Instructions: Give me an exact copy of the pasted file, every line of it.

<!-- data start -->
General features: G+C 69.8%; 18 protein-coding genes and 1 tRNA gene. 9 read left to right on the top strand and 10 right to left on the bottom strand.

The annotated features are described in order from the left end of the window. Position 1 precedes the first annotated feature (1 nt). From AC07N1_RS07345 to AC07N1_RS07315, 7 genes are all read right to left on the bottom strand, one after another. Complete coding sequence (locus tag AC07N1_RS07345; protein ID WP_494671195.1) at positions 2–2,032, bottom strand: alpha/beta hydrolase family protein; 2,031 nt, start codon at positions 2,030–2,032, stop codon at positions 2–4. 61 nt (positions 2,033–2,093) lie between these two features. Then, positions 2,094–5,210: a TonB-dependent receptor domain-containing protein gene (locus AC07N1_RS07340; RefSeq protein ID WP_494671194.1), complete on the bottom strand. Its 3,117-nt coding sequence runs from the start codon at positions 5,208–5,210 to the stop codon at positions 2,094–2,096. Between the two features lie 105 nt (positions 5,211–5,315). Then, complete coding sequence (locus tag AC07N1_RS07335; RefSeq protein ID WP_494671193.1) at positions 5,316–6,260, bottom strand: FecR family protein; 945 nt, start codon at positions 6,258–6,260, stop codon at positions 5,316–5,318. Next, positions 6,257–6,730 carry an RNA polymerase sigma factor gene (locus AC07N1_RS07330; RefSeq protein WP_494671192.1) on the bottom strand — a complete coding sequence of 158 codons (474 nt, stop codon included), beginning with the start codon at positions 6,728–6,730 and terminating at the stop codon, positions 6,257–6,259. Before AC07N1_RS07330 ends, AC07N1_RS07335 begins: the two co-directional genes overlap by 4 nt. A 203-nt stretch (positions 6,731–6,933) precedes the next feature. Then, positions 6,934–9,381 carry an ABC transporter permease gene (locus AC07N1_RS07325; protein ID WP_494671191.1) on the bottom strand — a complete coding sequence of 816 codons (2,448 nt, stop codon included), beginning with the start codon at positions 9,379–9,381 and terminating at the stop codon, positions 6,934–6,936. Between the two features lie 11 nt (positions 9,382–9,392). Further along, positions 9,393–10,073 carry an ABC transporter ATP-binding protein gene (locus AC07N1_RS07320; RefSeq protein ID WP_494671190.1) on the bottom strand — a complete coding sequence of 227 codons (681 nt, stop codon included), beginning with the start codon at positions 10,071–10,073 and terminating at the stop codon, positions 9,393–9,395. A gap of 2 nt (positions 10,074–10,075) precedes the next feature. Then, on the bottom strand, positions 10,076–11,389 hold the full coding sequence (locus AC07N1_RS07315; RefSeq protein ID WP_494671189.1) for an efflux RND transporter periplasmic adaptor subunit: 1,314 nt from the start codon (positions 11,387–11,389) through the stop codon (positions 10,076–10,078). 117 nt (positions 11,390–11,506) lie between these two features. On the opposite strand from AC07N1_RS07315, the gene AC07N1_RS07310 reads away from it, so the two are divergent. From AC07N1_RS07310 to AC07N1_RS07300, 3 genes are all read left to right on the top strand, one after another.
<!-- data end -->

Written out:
General features: G+C 69.8%; 18 protein-coding genes and 1 tRNA gene. 9 read left to right on the top strand and 10 right to left on the bottom strand.

The annotated features are described in order from the left end of the window. Position 1 precedes the first annotated feature (1 nt). From AC07N1_RS07345 to AC07N1_RS07315, 7 genes are all read right to left on the bottom strand, one after another. Complete coding sequence (locus tag AC07N1_RS07345; protein ID WP_494671195.1) at positions 2–2,032, bottom strand: alpha/beta hydrolase family protein; 2,031 nt, start codon at positions 2,030–2,032, stop codon at positions 2–4. 61 nt (positions 2,033–2,093) lie between these two features. Then, positions 2,094–5,210: a TonB-dependent receptor domain-containing protein gene (locus AC07N1_RS07340; RefSeq protein ID WP_494671194.1), complete on the bottom strand. Its 3,117-nt coding sequence runs from the start codon at positions 5,208–5,210 to the stop codon at positions 2,094–2,096. Between the two features lie 105 nt (positions 5,211–5,315). Then, complete coding sequence (locus tag AC07N1_RS07335; RefSeq protein ID WP_494671193.1) at positions 5,316–6,260, bottom strand: FecR family protein; 945 nt, start codon at positions 6,258–6,260, stop codon at positions 5,316–5,318. Next, positions 6,257–6,730 carry an RNA polymerase sigma factor gene (locus AC07N1_RS07330; RefSeq protein WP_494671192.1) on the bottom strand — a complete coding sequence of 158 codons (474 nt, stop codon included), beginning with the start codon at positions 6,728–6,730 and terminating at the stop codon, positions 6,257–6,259. Before AC07N1_RS07330 ends, AC07N1_RS07335 begins: the two co-directional genes overlap by 4 nt. A 203-nt stretch (positions 6,731–6,933) precedes the next feature. Then, positions 6,934–9,381 carry an ABC transporter permease gene (locus AC07N1_RS07325; protein ID WP_494671191.1) on the bottom strand — a complete coding sequence of 816 codons (2,448 nt, stop codon included), beginning with the start codon at positions 9,379–9,381 and terminating at the stop codon, positions 6,934–6,936. Between the two features lie 11 nt (positions 9,382–9,392). Further along, positions 9,393–10,073 carry an ABC transporter ATP-binding protein gene (locus AC07N1_RS07320; RefSeq protein ID WP_494671190.1) on the bottom strand — a complete coding sequence of 227 codons (681 nt, stop codon included), beginning with the start codon at positions 10,071–10,073 and terminating at the stop codon, positions 9,393–9,395. A gap of 2 nt (positions 10,074–10,075) precedes the next feature. Then, on the bottom strand, positions 10,076–11,389 hold the full coding sequence (locus AC07N1_RS07315; RefSeq protein ID WP_494671189.1) for an efflux RND transporter periplasmic adaptor subunit: 1,314 nt from the start codon (positions 11,387–11,389) through the stop codon (positions 10,076–10,078). 117 nt (positions 11,390–11,506) lie between these two features. On the opposite strand from AC07N1_RS07315, the gene AC07N1_RS07310 reads away from it, so the two are divergent. From AC07N1_RS07310 to AC07N1_RS07300, 3 genes are all read left to right on the top strand, one after another.